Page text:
Interstitial cystitis/painful bladder syndrome (IC/PBS) is a progressive and chronic disorder of the lower urinary tract primarily in women, characterized clinically by flares of bladder pain, urinary frequency and urgency, and impaired quality of life secondary to persistent symptoms.1 Discomfort typically involves the suprapubic and pelvic area including the vagina, urethra, and the perineum.2,3 While an underlying etiology is unclear, the pathogenesis of the disease involves neurogenic inflammation, urothelial mast cell dysfunction, and likely an autoimmune response to urothelial components.4,5 IC can be diagnosed via cystoscopy with hydrodistention of the bladder paired with a urothelial biopsy, but can also be diagnosed in the absence of physical or microscopic findings, typically following exclusion and evaluation for more prevalent urologic conditions.4 Symptom severity and presentation in IC varies with cycles of flares and remissions, which are often associated with emotional and hormonal stressors.6 Treatment usually involves patient education, physical therapy and pain management, as well as oral and intravesical pharmacologic agents to relieve symptoms.6

Both an increased prevalence and severity of IC/PBS symptoms have been observed in patients with comorbid PTSD. In fact, several studies have shown a five-fold increase in PTSD prevalence among IC/PBS patients.7,8 IC is part of the “Widespread Pain Phenotype (WPP)” syndromes, which is a classified group of disorders that are somatic in nature, where the underlying pathophysiology is attributed to a long term mental and emotional stressor, rather than solely an underlying anatomic, biochemical, functional, or infectious pathology. WPP presents in many bodily systems, but commonly manifests as IBS, fibromyalgia, chronic fatigue syndrome, chronic pelvic pain, IC, and migraines.9 The WPP syndromes, and specifically IC, are associated with lower pain threshold and higher depression levels, after controlling for known confounding factors.9,10 A history of PTSD appears to increase the severity of IC/PBS symptoms, the WPP is more likely in this patient population. However, the results of this review point to three possible pathophysiologic mechanisms to explain a molecular connection between physical and emotional pain. While the etiology is likely a combination of these hypotheses, it is important to understand them in their separate intricacies. This review focuses on the relationship between PTSD and interstitial cystitis, however these three mechanisms have also been noted in explanation of other WPP syndromes.7,11,12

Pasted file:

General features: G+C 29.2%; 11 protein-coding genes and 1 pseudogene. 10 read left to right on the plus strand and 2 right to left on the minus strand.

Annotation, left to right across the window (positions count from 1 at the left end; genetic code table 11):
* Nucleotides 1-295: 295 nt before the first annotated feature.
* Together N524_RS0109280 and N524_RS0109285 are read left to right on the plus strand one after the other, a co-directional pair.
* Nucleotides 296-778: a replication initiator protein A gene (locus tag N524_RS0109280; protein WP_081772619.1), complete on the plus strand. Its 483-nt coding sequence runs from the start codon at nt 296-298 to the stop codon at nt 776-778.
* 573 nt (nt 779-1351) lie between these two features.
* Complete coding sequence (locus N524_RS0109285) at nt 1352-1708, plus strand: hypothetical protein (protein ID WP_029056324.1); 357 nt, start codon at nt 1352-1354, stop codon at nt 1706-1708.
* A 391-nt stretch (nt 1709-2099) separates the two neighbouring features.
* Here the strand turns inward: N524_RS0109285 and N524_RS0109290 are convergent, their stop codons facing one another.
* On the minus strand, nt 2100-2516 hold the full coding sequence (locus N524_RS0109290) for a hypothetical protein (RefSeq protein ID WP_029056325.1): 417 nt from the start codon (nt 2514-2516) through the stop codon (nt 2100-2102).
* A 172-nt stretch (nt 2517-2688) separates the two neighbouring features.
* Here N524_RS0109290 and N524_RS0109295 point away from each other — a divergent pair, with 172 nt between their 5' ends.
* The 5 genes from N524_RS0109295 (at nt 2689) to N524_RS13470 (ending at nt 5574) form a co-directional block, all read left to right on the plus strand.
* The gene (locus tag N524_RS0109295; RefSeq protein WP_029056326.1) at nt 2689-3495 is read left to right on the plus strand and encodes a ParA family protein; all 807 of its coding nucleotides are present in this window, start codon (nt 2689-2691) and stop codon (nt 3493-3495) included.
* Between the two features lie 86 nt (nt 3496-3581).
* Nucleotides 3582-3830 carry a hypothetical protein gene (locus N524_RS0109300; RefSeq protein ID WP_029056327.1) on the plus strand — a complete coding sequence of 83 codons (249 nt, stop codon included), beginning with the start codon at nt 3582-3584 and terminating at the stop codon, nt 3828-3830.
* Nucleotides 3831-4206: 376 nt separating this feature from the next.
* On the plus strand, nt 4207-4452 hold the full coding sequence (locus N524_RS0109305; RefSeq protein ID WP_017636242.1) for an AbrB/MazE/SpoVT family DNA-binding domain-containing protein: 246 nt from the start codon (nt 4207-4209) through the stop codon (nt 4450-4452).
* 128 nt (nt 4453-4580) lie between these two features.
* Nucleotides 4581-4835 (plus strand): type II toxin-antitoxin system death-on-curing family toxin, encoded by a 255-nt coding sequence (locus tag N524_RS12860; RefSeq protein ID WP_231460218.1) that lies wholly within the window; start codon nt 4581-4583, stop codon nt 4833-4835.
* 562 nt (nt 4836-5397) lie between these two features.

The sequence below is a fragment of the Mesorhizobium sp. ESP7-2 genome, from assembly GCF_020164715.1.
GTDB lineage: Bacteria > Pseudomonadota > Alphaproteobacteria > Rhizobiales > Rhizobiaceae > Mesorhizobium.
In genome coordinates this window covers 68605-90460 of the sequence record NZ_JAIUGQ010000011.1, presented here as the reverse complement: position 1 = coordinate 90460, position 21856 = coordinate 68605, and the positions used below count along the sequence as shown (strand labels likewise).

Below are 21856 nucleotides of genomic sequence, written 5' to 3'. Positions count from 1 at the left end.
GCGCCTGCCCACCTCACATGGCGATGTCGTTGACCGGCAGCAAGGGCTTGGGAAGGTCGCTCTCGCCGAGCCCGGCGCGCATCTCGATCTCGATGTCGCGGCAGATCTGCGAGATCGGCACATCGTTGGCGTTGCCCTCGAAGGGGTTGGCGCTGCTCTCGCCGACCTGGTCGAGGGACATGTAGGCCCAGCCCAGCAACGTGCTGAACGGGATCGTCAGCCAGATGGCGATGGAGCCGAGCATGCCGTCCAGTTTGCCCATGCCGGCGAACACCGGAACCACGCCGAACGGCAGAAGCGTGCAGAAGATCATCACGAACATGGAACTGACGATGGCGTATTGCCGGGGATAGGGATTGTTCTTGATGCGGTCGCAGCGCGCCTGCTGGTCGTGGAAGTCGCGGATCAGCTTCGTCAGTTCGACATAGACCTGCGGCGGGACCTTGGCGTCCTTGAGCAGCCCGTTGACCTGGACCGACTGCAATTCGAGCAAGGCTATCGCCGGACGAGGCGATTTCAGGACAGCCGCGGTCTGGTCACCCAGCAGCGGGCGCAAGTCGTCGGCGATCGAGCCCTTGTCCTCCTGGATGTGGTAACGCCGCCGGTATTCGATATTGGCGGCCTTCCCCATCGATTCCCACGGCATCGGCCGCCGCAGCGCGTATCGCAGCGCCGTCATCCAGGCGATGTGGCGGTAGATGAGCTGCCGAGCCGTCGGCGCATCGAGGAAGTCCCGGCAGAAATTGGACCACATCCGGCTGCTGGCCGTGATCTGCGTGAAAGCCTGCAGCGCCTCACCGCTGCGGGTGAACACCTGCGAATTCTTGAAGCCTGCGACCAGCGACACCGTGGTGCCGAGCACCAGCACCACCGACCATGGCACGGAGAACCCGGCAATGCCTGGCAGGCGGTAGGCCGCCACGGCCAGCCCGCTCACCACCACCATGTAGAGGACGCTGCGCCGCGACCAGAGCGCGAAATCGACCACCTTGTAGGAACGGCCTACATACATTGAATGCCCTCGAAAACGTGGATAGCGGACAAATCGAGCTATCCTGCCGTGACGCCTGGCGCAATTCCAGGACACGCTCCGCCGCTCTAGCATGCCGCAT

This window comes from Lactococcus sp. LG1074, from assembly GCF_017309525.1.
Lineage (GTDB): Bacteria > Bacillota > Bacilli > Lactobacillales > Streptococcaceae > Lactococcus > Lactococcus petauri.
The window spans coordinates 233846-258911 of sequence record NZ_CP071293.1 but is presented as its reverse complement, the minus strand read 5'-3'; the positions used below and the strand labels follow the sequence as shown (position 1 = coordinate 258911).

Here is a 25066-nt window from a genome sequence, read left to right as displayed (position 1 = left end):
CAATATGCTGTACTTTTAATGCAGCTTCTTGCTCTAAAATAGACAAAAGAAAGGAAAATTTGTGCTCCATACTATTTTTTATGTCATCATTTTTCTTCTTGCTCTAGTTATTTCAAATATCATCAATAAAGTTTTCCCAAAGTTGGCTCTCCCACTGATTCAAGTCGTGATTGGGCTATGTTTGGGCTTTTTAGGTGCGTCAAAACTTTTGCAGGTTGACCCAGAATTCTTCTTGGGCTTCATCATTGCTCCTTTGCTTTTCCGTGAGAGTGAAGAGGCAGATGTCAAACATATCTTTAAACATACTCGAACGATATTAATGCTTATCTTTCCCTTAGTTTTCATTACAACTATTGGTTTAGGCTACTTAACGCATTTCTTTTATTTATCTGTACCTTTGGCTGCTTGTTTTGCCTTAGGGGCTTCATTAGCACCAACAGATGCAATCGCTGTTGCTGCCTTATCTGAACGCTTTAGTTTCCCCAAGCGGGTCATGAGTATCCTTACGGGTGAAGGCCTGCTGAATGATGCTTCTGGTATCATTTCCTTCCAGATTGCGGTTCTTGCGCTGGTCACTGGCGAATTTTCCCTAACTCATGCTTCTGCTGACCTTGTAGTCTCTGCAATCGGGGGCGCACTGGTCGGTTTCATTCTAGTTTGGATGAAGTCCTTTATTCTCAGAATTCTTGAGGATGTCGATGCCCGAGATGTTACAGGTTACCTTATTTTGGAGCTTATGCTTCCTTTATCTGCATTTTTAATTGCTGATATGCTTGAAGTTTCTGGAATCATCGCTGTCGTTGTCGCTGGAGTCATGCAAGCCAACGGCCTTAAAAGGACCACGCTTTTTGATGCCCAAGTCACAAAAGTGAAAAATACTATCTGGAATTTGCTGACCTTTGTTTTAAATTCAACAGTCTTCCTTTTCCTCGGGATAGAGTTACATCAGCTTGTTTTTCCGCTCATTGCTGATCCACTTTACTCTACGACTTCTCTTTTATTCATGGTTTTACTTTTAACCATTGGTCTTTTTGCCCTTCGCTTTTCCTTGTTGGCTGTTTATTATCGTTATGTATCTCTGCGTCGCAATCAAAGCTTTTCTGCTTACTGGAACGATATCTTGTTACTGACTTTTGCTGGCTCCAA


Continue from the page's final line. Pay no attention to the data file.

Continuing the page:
Possible Mechanisms of Association

One basis for a proposed mechanism of physical injury is via the hypothalamic-pituitary-adrenal (HPA) axis. The HPA axis controls typical reactions to stress and affects how pain is perceived. Early trauma, neglect, or abuse has been demonstrated to permanently alter the HPA axis’s ability to function, resulting in dysfunctional hypothalamic and pituitary reactions to stress and pain.11,13 This process occurs due to sensitization and upregulation of the stress response mediated by the HPA axis following past traumatic events or adverse childhood experiences. This sensitization of the HPA axis is proposed to be a permanent artifact caused by significant emotional trauma on a maturing brain. One downstream effect of HPA axis dysfunction and sensitization is exacerbation of functional pain disorders that affect the genitourinary and gastrointestinal systems.13 A proposed bladder-gut-brain axis (BGBA) has been used to explain the phenomenon in which a dysfunctional stress response by a sensitized central nervous system may lead to aberrant perception of pain, contributing to bladder and gut functional disorders through a process called ‘alarm falsification.’13,14 Implicated in this process is the overactivation of mast cells, which are highly responsive to HPA axis activation, expressing abundant receptors for major HPA axis products like corticotropin releasing factor (CRF).11 Past trauma and adverse childhood experiences have been linked to increased expression and aberrant production of CRF, potentially inducing a cascade of mast cell activation in response to stress.11 This resulting mast cell overactivation leads to local inflammatory changes in mucosal tissue as described below.